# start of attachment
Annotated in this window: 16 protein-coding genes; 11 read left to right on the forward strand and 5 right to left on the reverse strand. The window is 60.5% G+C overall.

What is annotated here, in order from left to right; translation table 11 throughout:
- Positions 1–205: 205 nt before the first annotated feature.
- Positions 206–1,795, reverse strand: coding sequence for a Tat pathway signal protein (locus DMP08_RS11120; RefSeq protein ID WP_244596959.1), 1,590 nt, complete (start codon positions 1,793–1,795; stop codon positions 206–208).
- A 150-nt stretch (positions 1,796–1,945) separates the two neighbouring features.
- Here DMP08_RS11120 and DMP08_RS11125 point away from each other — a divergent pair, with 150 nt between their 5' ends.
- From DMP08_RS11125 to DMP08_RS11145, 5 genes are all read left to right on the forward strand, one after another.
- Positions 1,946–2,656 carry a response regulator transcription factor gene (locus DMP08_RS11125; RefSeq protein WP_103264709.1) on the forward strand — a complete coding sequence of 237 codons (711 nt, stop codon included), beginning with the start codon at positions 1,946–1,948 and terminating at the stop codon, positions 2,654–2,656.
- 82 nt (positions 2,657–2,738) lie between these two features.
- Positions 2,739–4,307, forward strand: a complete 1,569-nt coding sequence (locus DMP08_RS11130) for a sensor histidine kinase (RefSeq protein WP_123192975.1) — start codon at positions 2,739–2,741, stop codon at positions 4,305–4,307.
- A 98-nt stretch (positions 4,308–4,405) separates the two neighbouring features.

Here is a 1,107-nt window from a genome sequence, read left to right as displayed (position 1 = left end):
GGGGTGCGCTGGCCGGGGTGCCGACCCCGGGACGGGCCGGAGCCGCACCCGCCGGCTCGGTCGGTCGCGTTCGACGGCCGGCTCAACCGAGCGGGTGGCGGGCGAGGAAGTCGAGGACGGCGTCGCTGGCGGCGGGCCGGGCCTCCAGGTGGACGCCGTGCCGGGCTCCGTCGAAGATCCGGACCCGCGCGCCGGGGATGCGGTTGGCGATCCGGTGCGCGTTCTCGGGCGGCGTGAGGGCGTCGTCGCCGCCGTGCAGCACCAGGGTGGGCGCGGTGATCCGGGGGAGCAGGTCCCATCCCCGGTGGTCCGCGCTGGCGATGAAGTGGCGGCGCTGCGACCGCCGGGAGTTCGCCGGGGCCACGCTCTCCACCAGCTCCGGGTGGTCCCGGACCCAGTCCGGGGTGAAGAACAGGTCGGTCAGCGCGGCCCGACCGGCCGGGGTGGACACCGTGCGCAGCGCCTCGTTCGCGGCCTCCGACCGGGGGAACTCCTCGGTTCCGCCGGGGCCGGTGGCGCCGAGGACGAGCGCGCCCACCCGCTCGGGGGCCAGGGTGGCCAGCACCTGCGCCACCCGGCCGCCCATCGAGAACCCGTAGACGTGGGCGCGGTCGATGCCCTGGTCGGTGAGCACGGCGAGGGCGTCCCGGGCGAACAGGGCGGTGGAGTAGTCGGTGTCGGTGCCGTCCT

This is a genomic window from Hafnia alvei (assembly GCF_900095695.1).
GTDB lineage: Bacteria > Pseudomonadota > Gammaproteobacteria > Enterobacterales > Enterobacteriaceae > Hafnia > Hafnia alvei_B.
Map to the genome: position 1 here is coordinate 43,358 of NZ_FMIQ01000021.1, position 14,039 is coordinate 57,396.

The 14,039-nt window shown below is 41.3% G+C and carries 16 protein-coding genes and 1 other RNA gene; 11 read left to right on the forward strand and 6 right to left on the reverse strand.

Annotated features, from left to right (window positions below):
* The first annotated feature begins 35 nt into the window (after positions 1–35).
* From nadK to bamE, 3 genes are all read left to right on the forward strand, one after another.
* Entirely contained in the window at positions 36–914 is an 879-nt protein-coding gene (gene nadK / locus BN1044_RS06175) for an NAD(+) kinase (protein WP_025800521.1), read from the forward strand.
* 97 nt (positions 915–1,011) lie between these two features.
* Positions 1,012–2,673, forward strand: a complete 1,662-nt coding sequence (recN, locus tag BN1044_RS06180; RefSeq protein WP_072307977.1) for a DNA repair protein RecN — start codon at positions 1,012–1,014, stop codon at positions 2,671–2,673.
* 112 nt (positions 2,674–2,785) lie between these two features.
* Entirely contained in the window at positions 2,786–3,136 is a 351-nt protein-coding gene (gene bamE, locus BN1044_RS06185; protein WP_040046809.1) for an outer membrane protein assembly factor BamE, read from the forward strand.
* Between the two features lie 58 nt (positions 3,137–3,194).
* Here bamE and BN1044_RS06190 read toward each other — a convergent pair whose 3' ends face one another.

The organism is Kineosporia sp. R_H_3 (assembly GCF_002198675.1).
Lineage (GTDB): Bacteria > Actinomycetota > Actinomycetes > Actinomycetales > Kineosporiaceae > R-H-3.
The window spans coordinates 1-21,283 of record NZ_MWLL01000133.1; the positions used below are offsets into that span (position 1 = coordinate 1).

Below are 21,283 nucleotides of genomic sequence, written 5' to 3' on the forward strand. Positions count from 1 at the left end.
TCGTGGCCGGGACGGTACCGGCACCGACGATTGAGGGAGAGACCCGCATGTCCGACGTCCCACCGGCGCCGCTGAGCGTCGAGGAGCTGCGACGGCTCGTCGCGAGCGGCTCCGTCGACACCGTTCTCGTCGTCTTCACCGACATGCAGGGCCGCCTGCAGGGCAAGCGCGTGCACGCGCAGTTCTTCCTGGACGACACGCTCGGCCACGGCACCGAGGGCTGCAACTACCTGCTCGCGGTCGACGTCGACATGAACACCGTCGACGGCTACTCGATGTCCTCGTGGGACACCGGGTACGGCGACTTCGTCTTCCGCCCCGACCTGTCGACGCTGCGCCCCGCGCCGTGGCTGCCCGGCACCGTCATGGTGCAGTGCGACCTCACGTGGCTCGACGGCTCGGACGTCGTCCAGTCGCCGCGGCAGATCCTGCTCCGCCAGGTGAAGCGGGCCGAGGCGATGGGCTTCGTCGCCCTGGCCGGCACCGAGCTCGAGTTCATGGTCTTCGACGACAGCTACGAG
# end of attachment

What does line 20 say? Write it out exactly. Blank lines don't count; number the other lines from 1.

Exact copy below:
* From nadK to bamE, 3 genes are all read left to right on the forward strand, one after another.